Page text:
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Date: Mon, 15 Jun 2020 11:28:57 -0600
From: "Jason A. Donenfeld" <>
To: Jann Horn <>
Cc: John Haxby <>,, 
	linux-security-module <>,, 
	Matthew Garrett <>, 
	Kernel Hardening <>, 
	Ubuntu Kernel Team <>
Subject: Re: [oss-security] lockdown bypass on mainline kernel for loading
 unsigned modules

On 6/15/20, Jann Horn <> wrote:
> On Mon, Jun 15, 2020 at 6:24 PM John Haxby <> wrote:
>> > On 15 Jun 2020, at 11:26, Jason A. Donenfeld <> wrote:
>> > Yesterday, I found a lockdown bypass in Ubuntu 18.04's kernel using
>> > ACPI table tricks via the efi ssdt variable [1]. Today I found another
>> > one that's a bit easier to exploit and appears to be unpatched on
>> > mainline, using acpi_configfs to inject an ACPI table. The tricks are
>> > basically the same as the first one, but this one appears to be
>> > unpatched, at least on my test machine. Explanation is in the header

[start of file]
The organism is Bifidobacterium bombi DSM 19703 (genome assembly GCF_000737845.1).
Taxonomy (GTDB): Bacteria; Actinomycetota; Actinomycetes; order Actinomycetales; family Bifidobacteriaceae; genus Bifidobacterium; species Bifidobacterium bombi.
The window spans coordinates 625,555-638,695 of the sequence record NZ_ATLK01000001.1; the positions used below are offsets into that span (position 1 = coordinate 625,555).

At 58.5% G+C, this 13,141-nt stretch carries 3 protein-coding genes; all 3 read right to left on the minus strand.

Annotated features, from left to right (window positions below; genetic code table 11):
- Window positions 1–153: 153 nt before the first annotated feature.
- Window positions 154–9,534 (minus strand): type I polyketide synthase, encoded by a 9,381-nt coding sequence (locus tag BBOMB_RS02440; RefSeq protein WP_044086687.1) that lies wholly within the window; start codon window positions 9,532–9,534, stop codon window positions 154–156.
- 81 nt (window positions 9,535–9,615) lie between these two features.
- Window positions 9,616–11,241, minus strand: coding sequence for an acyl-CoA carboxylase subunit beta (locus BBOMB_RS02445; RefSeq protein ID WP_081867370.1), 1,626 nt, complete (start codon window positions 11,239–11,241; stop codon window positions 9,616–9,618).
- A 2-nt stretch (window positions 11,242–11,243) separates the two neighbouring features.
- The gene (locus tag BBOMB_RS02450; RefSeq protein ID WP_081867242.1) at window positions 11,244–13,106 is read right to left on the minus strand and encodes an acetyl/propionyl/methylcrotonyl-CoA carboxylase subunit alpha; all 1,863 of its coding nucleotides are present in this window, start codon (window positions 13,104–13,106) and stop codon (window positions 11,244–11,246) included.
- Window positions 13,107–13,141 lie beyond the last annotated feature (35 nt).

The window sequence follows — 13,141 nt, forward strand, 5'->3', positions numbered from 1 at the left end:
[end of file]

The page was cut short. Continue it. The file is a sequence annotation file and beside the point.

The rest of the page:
>> > of the PoC:
>> >
>> >
>> >
>> > I need to get some sleep, but if nobody posts a patch in the
>> > meanwhile, I'll try to post a fix tomorrow.
>> >
>> > Jason
>> >
>> > [1]
>> This looks CVE-worthy.   Are you going to ask for a CVE for it?
> Does it really make sense to dole out CVEs for individual lockdown
> bypasses when various areas of the kernel (such as filesystems and
> BPF) don't see root->kernel privilege escalation issues as a problem?
> It's not like applying the fix for this one issue is going to make
> systems meaningfully safer.

Indeed, I'm more or less of the same mind: lockdown is kind of a
best-effort thing at the moment, and it'd be crazy to rely on it,
considering various bypasses and differing attitudes on the security
model from different subsystems. This acpi bypass is a bug, maybe, but
it doesn't feel like a "real" security bug, because I'm not sure why
this would be a feature somebody would want to lean on at this point
in time. I wrote a PoC for this one rather than others because it
seemed fun and technically interesting to poke around with acpi in
this way, not because it's particularly rare or something.

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